Daniel Greenwood

The language of leaves

Posts tagged ‘lamb’s ears’

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Macro Monday 22nd June 2020

There has been a dry patch on my lawn that has really suffered this year. I’m not into lawns and am not of the generation that gets angry about an unmown garden. I let it rock and roll. This patch has been dying back to expose the soil underneath, a dry grey substrate. The lack of rain this spring has meant that it’s suffering. But recently I’ve begun to look at it in a different way.

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I noticed that there were some small burrows appearing in the exposed areas of soil. On closer inspection there were about 10-20 very small insects flying around the area. Some were going in and out of the nesting holes. They were mining bees!

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I waited around for a while. The weather was moving between hot sun and cloud, meaning the bees were busy but then would slow down and disappear into the burrows. Some were waiting to appear. I think they are yellow-legged mining bees due to their appearance and their nesting behaviour, but I’m not sure. The bee above was doing some DIY, cutting through a dead grass stem that was blocking its front door.

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The bees seem to gather pollen from trees or flowers which make their legs even more yellow. According to the book there is a second brood in mid-June, which would explain why I’ve only noticed them appearing now – in mid-June.

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I won’t be trying to water that area of the lawn anymore. It’s a reminder to me that it provides an element of a garden’s habitat mosaic. In the small space we have, I don’t think there would be anywhere else suitable for these lovely insects.

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While I was sat waiting for the chance to get photos of the yellow-legged mining bees, I was right next to the lamb’s ears. This plant has delivered the goods this year and I would encourage anyone who wants to support wild bees, especially solitary species, to plant it out.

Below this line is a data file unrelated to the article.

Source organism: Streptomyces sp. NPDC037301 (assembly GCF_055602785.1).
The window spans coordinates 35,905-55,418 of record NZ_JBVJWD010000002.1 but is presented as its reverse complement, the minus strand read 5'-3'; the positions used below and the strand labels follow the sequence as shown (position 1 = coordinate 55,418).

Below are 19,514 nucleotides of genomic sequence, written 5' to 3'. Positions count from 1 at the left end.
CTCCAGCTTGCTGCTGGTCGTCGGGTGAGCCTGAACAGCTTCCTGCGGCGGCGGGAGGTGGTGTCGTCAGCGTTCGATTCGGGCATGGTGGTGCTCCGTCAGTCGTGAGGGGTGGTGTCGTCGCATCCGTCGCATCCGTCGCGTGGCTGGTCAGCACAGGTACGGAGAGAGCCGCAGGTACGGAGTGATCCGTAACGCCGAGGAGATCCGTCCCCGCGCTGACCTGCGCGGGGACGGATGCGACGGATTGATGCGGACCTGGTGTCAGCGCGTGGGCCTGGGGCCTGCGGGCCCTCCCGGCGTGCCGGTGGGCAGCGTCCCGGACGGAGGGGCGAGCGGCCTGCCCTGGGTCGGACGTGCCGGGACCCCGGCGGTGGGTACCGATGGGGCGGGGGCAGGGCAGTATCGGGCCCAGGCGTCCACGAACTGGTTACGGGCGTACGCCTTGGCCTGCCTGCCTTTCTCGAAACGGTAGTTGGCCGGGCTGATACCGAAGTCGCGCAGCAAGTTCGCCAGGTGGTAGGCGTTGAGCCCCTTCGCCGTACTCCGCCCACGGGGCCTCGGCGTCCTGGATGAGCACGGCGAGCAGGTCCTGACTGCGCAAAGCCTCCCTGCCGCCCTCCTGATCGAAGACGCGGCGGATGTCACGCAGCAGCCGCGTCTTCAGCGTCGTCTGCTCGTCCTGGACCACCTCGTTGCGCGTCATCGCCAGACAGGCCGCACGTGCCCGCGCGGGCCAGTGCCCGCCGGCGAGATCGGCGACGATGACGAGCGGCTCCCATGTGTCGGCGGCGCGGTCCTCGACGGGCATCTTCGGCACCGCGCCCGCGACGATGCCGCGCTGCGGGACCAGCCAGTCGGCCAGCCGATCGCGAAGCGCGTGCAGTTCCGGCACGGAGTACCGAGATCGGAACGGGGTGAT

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I counted five wool carder bees, which is a record so far in my garden. Two of them were mating at one point, as seen above.

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Nearby there were a couple of yellow-faced bees. You can attempt an identification from the markings on the bees, but I haven’t got round to that yet.

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The breaks from the sun and cool breeze did slow the bees down at times, which is very helpful.

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Earlier in the week, during a rather wet and unsettled day, I took a potential ‘portfolio image’. I’d noticed a leafhopper roosting in a grasshead outside my front door. Later I noticed it was still there. I pulled the grass down towards me and sat on the ground. The bug was so relaxed it posed for this photo. I am really pleased with it and shows how garden macro really is the best. It took a matter of a couple of minutes before I was back inside again!

Thanks for reading.

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GDN - 26-5-2020-lo-res-19

Macro Monday 1st June 2020

A couple of weeks ago I noticed a new species visiting the lambs’ ears in my garden. After work I had gone into the garden to morph into a normal human again. The sun had moved to the point where shade was covering the flowerbeds but still an insect was busy and behaving in an unusual way.

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The insect was bumblebee-like and was visiting the hairy stems of the flower. It was a wool carder bee, a solitary bee that looks quite a bit like the common carder bumblebee (which I featured two weeks ago). My camera was inside and the bee came and went, without ever returning.

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Then, one evening last week I also went out into a shadier garden to try and forget about the existence of email, and this time I had my camera with me. The bee was coming and going again, making return visits. It was gathering up hairs from the stem of the plant and gathering them into small beardy bundles.

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When it flew up to head off with its cuttings, it would hover around and look right at me. It looked like it had a little white beard.

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I think you can see here where the hairs have been removed from the plant.

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I bought this plant last year and have had to wait a year for it to flower. It has the beautiful pink flowers that can easily be confused for an orchid if you don’t know the difference. It’s actually in the dead-nettle family, where plants like spearmint reside. I’ve been looking forward to it flowering throughout this period of staying at home. I think it should flower through the summer and there are plenty of flowerheads to keep it (and this blog) going.

Thanks for reading.

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